Ranch Architecture

Single-story, open ranch homes are modeled after the casual style of true Western houses.
Exterior view of California ranch home with backyard pool

L.A. Home Built for Indoor-Outdoor Living

The rear facade of this contemporary California ranch house is almost completely composed of glass, opening the home to its inviting outdoor view. A low wood deck extends the length of the house and leads to a pool surrounded in native stone.

Photo by: Jennifer Dyer

Jennifer Dyer

By: Karin Beuerlein

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The ranch architectural style is like jazz and great cheeseburgers -- it’s an art form unique to America. Low-slung ranch homes, modeled after the casual style of homes on true Western ranches, were first built in the 1930s and spent the next four decades popping up like mushrooms all over the countryside. After falling out of favor in the 1980s and 1990s, ranch homes are now enjoying a return to vogue, mostly as custom-built homes.

The ranch house can be considered a subtype of modern-style architecture, which embraces open spaces and the connection between indoor and outdoor living. The art form was pioneered by California architect Cliff May, whose houses were often a single room deep so each room could open to the outside and benefit from sunshine and warm breezes.

Key Elements

  • Single-floor living. The ranch home’s low profile comes from its roots in the Western United States, where working ranch homes were one-level, practical and unadorned. Modernist influences also kept ranch homes simple and single-story for the most part, although split-level ranches did become popular in the 1950s.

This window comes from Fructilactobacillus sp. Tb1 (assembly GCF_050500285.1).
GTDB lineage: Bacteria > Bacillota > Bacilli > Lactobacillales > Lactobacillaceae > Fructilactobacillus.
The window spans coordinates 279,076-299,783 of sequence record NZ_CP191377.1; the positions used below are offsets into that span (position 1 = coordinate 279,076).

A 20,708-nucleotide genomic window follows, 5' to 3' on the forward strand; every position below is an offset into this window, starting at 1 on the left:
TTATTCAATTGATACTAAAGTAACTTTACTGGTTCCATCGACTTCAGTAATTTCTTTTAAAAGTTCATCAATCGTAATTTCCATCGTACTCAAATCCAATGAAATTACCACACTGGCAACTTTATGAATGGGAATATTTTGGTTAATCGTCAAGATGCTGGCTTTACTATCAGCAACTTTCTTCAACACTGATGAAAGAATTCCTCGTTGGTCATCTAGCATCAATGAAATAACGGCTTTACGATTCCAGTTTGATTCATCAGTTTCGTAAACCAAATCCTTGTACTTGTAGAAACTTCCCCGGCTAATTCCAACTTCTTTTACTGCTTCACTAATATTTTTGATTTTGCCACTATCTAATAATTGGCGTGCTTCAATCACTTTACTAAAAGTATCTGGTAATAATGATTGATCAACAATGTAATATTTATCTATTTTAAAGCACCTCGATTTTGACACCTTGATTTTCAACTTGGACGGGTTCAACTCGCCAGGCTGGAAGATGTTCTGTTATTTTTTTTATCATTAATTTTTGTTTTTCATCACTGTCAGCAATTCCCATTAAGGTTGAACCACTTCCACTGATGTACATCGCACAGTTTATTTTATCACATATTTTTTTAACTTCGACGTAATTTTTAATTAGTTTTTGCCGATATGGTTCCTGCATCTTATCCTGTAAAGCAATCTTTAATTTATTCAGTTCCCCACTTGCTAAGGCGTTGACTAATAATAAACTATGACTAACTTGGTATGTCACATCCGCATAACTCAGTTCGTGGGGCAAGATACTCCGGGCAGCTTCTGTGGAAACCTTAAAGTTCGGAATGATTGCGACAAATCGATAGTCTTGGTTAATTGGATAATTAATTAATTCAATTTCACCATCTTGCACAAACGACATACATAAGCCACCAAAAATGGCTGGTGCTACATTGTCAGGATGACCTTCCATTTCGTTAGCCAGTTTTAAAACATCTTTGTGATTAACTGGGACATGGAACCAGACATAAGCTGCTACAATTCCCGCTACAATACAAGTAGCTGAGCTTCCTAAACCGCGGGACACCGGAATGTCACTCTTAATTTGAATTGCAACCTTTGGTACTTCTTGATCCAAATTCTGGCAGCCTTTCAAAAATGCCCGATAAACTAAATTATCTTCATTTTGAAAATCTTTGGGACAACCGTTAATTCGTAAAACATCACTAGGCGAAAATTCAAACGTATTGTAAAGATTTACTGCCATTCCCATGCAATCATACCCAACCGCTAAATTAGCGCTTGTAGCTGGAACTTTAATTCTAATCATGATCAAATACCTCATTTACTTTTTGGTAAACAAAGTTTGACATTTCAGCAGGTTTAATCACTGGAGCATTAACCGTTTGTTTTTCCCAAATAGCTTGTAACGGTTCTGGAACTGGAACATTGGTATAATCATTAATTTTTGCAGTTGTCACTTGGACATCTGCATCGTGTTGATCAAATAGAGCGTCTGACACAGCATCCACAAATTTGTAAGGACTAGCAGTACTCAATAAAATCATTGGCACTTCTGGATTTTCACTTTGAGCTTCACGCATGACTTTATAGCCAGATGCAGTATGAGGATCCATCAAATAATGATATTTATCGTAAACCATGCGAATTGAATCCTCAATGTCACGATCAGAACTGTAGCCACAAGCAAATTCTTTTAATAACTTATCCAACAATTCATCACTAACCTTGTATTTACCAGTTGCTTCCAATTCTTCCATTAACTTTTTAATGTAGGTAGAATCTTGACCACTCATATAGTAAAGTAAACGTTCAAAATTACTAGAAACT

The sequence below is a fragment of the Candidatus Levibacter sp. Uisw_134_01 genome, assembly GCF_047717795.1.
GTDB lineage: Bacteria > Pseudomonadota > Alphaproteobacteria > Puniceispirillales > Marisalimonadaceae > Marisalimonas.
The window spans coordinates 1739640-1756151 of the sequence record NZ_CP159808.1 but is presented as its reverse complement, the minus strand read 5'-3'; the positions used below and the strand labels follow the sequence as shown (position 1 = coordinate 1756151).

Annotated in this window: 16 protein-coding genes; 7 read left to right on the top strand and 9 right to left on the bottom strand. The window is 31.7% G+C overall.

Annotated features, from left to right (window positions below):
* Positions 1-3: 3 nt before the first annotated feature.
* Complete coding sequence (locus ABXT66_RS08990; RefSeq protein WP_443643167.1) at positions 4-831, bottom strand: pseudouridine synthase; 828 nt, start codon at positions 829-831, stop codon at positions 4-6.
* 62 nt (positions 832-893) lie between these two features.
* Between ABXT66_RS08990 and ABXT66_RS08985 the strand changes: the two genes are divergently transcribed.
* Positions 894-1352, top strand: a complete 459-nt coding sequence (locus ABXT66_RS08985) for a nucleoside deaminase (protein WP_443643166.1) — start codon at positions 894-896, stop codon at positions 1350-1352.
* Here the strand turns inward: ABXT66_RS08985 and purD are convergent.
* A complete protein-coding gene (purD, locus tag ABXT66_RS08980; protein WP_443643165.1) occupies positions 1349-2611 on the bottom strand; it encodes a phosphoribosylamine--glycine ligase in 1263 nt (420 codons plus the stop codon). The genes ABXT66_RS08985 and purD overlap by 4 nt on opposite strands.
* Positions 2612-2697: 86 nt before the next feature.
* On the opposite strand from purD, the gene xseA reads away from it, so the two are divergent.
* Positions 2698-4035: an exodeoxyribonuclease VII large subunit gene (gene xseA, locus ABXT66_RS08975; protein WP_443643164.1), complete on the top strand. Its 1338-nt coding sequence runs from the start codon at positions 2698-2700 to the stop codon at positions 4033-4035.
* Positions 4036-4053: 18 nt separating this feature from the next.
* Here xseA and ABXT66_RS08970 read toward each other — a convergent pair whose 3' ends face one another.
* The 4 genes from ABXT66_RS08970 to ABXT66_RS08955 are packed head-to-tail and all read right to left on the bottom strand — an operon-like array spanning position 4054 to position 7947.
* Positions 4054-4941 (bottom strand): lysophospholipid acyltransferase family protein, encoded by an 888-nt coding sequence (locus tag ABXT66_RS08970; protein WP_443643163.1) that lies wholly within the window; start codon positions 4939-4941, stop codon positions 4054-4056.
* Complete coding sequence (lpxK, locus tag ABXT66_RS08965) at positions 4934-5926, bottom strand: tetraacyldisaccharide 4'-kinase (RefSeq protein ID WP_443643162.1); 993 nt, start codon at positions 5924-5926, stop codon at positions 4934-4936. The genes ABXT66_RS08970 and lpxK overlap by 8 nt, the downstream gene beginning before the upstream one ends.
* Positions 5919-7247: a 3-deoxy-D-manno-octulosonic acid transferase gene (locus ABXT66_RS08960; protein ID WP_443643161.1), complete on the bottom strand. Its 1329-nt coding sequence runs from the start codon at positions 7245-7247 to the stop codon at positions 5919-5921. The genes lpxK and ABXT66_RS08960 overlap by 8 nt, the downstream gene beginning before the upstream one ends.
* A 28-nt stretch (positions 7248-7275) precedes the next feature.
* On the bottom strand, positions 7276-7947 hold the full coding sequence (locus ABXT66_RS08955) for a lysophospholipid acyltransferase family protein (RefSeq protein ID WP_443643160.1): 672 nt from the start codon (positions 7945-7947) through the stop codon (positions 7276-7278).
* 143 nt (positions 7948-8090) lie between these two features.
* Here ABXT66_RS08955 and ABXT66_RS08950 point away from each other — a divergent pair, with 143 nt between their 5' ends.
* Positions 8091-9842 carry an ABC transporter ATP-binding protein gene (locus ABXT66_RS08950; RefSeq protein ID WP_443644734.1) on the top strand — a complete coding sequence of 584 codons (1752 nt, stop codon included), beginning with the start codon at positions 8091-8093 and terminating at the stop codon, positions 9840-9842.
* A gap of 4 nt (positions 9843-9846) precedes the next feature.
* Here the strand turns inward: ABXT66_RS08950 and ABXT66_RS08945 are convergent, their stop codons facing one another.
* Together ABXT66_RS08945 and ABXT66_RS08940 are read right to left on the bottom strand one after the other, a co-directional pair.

• Asymmetry. Classic ranch homes are often shaped like “L”s or “U”s.
  • Sliding glass doors. One major purpose of the ranch style is to link the outdoors and the indoors. Sliding glass doors became a standard way to let in as much light and view as possible while connecting the living space directly to a patio.
  • Backyard emphasis. Earlier American homes focused on the front porch, but ranch homes were designed for a private life out back.
  • The garage. The spread of ranch homes coincided with America’s flight to the suburbs, which meant these homes had to accommodate cars -- usually two.

Famous Examples

  • Rancho del Cielo. Ronald Reagan’s “Western White House” near Santa Barbara, Calif., was the former president’s retreat from public life.
  • The homes of Joseph Eichler. Like those of Cliff May, the ranch homes designed by California architect Joseph Eichler are enjoying a resurgence. Eichler’s designs are heavily influenced by modernist principles.

Practically Speaking: Hassles and Headaches

Ranch homes tend to be easy to maintain because they’re often made of brick, which requires little fuss, and they’re sparsely adorned. But their flat style can spell trouble down the road; rainwater tends to collect on poorly drained flat or near-flat roofs and leak as the house ages.

Ranch houses were created for the California landscape and climate. If you’re living in, say, Minnesota, a home designed to enjoy balmy weather is not necessarily a good fit, but that didn’t stop ranch homes from being mass-produced ad nauseam across the country.


Ranch homes are synonymous with laid-back living. They emphasize the family-friendly backyard, usually connected to the kitchen or dining area via a sliding glass door and flat patio. It’s hard to picture a ranch house without a barbecue grill out back, isn’t it?

But the style also evokes a less eco-friendly era, as its sprawling floor plan gobbles up land and is not particularly conscious about conserving space or resources.

Next Up

Pueblo Revival Architecture

The flat roofs and earth-toned walls of the pueblo style were inspired by the simple structures of the Pueblo Indians.

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